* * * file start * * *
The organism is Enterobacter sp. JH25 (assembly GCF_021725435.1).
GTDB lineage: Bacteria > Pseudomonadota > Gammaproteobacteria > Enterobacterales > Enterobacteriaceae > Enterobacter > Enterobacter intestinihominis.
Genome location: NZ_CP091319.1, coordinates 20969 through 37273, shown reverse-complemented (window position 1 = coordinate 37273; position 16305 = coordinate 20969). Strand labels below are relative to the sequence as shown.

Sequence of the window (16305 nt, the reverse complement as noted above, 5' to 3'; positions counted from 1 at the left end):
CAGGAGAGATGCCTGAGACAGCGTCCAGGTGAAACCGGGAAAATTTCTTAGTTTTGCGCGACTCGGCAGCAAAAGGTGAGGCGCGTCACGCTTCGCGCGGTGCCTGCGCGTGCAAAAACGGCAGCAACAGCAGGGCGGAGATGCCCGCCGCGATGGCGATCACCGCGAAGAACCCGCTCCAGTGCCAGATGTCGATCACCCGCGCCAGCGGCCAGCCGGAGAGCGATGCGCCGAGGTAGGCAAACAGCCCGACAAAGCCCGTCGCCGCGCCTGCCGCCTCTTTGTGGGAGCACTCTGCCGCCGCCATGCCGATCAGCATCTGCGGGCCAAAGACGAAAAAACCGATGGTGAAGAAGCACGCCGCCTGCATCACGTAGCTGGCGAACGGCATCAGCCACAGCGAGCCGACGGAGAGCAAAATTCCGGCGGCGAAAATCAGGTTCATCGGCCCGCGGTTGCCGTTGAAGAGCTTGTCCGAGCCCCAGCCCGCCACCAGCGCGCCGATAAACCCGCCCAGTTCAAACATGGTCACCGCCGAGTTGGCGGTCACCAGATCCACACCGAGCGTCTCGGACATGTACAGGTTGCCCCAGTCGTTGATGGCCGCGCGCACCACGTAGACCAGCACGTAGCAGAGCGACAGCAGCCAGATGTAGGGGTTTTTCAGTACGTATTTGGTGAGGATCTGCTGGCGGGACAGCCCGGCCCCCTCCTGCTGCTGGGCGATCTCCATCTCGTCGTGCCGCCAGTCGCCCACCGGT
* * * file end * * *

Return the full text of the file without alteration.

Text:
The organism is Enterobacter sp. JH25 (assembly GCF_021725435.1).
GTDB lineage: Bacteria > Pseudomonadota > Gammaproteobacteria > Enterobacterales > Enterobacteriaceae > Enterobacter > Enterobacter intestinihominis.
Genome location: NZ_CP091319.1, coordinates 20969 through 37273, shown reverse-complemented (window position 1 = coordinate 37273; position 16305 = coordinate 20969). Strand labels below are relative to the sequence as shown.

Sequence of the window (16305 nt, the reverse complement as noted above, 5' to 3'; positions counted from 1 at the left end):
CAGGAGAGATGCCTGAGACAGCGTCCAGGTGAAACCGGGAAAATTTCTTAGTTTTGCGCGACTCGGCAGCAAAAGGTGAGGCGCGTCACGCTTCGCGCGGTGCCTGCGCGTGCAAAAACGGCAGCAACAGCAGGGCGGAGATGCCCGCCGCGATGGCGATCACCGCGAAGAACCCGCTCCAGTGCCAGATGTCGATCACCCGCGCCAGCGGCCAGCCGGAGAGCGATGCGCCGAGGTAGGCAAACAGCCCGACAAAGCCCGTCGCCGCGCCTGCCGCCTCTTTGTGGGAGCACTCTGCCGCCGCCATGCCGATCAGCATCTGCGGGCCAAAGACGAAAAAACCGATGGTGAAGAAGCACGCCGCCTGCATCACGTAGCTGGCGAACGGCATCAGCCACAGCGAGCCGACGGAGAGCAAAATTCCGGCGGCGAAAATCAGGTTCATCGGCCCGCGGTTGCCGTTGAAGAGCTTGTCCGAGCCCCAGCCCGCCACCAGCGCGCCGATAAACCCGCCCAGTTCAAACATGGTCACCGCCGAGTTGGCGGTCACCAGATCCACACCGAGCGTCTCGGACATGTACAGGTTGCCCCAGTCGTTGATGGCCGCGCGCACCACGTAGACCAGCACGTAGCAGAGCGACAGCAGCCAGATGTAGGGGTTTTTCAGTACGTATTTGGTGAGGATCTGCTGGCGGGACAGCCCGGCCCCCTCCTGCTGCTGGGCGATCTCCATCTCGTCGTGCCGCCAGTCGCCCACCGGT